Q: What questions do customers most commonly ask you? What's your answer?
A: I am on a limited budget, i, like every other musician, am poor. How can i afford your services? "We can figure it out, i'm not a monster."
Q: What's the biggest misconception about what you do?
A: I do a lot, that's a big question. From the standpoint of a Musician, i'd say the biggest misconception about what i do is that people don't take into account the years of study, hours of daily practice, debt for gear, cost of gear upkeep, and cost of living required to get to a point where i can proudly say "This is who i am and this is what i do at a professional level." From the standpoint of a Producer, i feel like a lot of people believe that the producer is kind of the "DJ Khaled" in the picture. Or at least the public perception of "DJ Khaled" sitting back, popping bottles, passing around a blunt, taking calls while in the studio, and just hiring other people to do the dirty work while i slap my name/tag on it and take my cut. People don't realize that DJ Khaled had to cut his teeth like everyone else and produce, produce, produce. He had to make the beats, record the talent, book and/or build the studios, organize the personnel (topliners, lyricists, players) for DECADES before he had a team of people that could reliably reproduce his "sauce" so he could focus on the bigger picture for the greater good of the whole team.
Q: What questions do you ask prospective clients?
A: 1. What are you hoping to accomplish overall? 2. How far along is the project currently? 3. What's left to do before project is complete? 4. What can you afford? 5. How can i offer you value based on your budget? 6. When are you available? 7. Can i see some examples of your past projects in this vein, soundalikes and/or influences 8. Are you cool with dogs?
Q: What advice do you have for a customer looking to hire a provider like you?
A: Do your due diligence, find people you connect with at a human level, because music is an emotion captured in time. You want to make sure nobody is tainting your vibe. Ask questions, and overprepare.
Q: If you were on a desert island and could take just 5 pieces of gear, what would they be?
A: Assuming that power is available and that sundries like strings, cables, power supplies are assumed included, 1. 1946 Gibson ES-125 - The mojo is insurmountable 2. Ableton Push 2 3. UAD Apollo 8 Duo 4. A computer that will run 2 and 3 with Ableton. 5. Beyerdynamic DT770 Pro headphones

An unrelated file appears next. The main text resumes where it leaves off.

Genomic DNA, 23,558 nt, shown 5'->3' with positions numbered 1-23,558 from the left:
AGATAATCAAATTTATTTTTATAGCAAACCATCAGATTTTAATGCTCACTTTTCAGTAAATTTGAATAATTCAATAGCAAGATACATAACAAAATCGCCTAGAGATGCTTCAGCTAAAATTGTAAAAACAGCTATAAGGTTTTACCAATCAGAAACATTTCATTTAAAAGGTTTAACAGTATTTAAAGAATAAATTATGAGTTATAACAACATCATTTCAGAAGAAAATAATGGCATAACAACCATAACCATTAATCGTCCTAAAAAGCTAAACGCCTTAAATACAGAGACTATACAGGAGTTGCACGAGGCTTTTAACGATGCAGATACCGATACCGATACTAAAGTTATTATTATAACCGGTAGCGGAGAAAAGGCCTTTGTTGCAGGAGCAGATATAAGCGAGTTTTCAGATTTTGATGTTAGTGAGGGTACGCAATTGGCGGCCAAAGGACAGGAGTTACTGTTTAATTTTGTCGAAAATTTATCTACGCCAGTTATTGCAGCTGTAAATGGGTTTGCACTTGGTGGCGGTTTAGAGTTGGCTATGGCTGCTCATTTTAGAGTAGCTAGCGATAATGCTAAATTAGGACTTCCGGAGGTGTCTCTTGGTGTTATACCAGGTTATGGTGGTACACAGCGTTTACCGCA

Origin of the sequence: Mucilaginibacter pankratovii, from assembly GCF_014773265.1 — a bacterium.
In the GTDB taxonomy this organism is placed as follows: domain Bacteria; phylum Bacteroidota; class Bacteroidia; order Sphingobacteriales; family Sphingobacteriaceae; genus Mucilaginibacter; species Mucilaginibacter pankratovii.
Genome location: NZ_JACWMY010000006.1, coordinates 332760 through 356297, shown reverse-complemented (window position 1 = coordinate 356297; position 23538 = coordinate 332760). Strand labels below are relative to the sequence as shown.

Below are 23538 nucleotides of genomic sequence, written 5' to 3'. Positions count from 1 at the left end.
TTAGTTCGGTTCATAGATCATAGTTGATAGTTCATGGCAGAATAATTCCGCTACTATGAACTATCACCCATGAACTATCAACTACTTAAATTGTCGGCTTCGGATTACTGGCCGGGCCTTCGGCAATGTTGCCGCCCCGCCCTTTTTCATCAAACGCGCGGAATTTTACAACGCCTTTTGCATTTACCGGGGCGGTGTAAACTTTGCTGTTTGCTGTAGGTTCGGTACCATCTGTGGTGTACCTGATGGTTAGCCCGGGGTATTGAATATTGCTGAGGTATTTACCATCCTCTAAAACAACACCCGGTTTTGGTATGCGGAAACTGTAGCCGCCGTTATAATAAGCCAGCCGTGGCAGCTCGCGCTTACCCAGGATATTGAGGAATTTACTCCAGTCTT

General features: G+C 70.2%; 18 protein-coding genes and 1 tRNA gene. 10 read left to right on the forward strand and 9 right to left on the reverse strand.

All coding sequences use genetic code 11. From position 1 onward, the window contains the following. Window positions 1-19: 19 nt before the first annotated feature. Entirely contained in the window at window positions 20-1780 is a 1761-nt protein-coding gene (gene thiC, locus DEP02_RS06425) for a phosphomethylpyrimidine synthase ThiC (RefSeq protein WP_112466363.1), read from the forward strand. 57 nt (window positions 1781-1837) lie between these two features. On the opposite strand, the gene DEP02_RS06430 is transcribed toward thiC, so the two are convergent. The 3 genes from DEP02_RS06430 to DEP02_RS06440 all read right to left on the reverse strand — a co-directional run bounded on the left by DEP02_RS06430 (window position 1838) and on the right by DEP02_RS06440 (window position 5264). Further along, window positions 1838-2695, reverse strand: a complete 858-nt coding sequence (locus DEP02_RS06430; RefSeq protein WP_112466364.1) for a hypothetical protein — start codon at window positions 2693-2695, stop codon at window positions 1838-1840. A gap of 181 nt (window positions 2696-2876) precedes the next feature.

Q: What was your career path? How long have you been doing this?
A: Music has always been my path and I have been beating my path for 17 years. I went to college for Communications for a year and knew halfway through that i would not survive if i continued moving further away from my passion.
Q: How would you describe your style?
Q: Which artist would you like to work with and why?
A: Doja Cat - I admire any artist who takes it upon themselves to be creatively self sufficient. Just like in any relationship, it's better to have two complete individuals working together on a common goal than it is to have two people who think they need each other to complete the bigger picture.
Q: Can you share one music production tip?
A: There are two parts of the creative mind at constant war with one another. The Artist and the Critic. The Artist comes up with an idea, and the Critic shoots it down. Maybe the critic tells the artist "this isn't viable, abandon it, it'll never be good enough" or maybe something more innocuous like "It's ok but not good enough yet, put it on the backburner, revisit it later." To truly harmonize the two warring sides of creativity, we must rewire the critic from pseudo-perfectionism to discipline. Rather than the critic saying "this is garbage, you're garbage, stop," we must train it to ask us at the end of the day "So you're about to go to bed. What steps have you taken today? What have to done to move in the direction of success?" Also, put a little trash can in your home studio. Big brain time.